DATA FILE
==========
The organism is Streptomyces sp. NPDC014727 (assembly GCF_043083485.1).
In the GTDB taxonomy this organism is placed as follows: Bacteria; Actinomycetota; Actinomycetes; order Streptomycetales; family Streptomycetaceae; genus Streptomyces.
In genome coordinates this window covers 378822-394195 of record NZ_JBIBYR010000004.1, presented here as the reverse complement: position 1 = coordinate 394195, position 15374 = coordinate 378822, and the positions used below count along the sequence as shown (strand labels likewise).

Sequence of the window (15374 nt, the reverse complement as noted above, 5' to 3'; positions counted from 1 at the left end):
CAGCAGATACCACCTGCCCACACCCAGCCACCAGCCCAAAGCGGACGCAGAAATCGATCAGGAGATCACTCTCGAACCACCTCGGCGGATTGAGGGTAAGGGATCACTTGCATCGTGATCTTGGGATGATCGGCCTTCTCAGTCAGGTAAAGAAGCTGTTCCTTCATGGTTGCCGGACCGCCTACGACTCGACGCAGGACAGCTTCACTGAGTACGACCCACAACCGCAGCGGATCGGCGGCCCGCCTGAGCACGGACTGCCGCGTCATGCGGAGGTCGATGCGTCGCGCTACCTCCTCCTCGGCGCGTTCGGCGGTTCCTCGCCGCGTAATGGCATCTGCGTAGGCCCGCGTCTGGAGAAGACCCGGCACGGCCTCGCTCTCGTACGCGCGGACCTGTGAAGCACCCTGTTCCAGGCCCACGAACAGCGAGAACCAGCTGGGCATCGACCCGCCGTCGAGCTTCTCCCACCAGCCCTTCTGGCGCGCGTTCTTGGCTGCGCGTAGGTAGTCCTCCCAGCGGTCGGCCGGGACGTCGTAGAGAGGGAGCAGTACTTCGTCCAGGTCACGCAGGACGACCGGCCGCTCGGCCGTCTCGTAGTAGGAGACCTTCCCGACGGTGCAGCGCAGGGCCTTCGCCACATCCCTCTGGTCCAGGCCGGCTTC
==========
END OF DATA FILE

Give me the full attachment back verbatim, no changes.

The organism is Streptomyces sp. NPDC014727 (assembly GCF_043083485.1).
In the GTDB taxonomy this organism is placed as follows: Bacteria; Actinomycetota; Actinomycetes; order Streptomycetales; family Streptomycetaceae; genus Streptomyces.
In genome coordinates this window covers 378822-394195 of record NZ_JBIBYR010000004.1, presented here as the reverse complement: position 1 = coordinate 394195, position 15374 = coordinate 378822, and the positions used below count along the sequence as shown (strand labels likewise).

Sequence of the window (15374 nt, the reverse complement as noted above, 5' to 3'; positions counted from 1 at the left end):
CAGCAGATACCACCTGCCCACACCCAGCCACCAGCCCAAAGCGGACGCAGAAATCGATCAGGAGATCACTCTCGAACCACCTCGGCGGATTGAGGGTAAGGGATCACTTGCATCGTGATCTTGGGATGATCGGCCTTCTCAGTCAGGTAAAGAAGCTGTTCCTTCATGGTTGCCGGACCGCCTACGACTCGACGCAGGACAGCTTCACTGAGTACGACCCACAACCGCAGCGGATCGGCGGCCCGCCTGAGCACGGACTGCCGCGTCATGCGGAGGTCGATGCGTCGCGCTACCTCCTCCTCGGCGCGTTCGGCGGTTCCTCGCCGCGTAATGGCATCTGCGTAGGCCCGCGTCTGGAGAAGACCCGGCACGGCCTCGCTCTCGTACGCGCGGACCTGTGAAGCACCCTGTTCCAGGCCCACGAACAGCGAGAACCAGCTGGGCATCGACCCGCCGTCGAGCTTCTCCCACCAGCCCTTCTGGCGCGCGTTCTTGGCTGCGCGTAGGTAGTCCTCCCAGCGGTCGGCCGGGACGTCGTAGAGAGGGAGCAGTACTTCGTCCAGGTCACGCAGGACGACCGGCCGCTCGGCCGTCTCGTAGTAGGAGACCTTCCCGACGGTGCAGCGCAGGGCCTTCGCCACATCCCTCTGGTCCAGGCCGGCTTC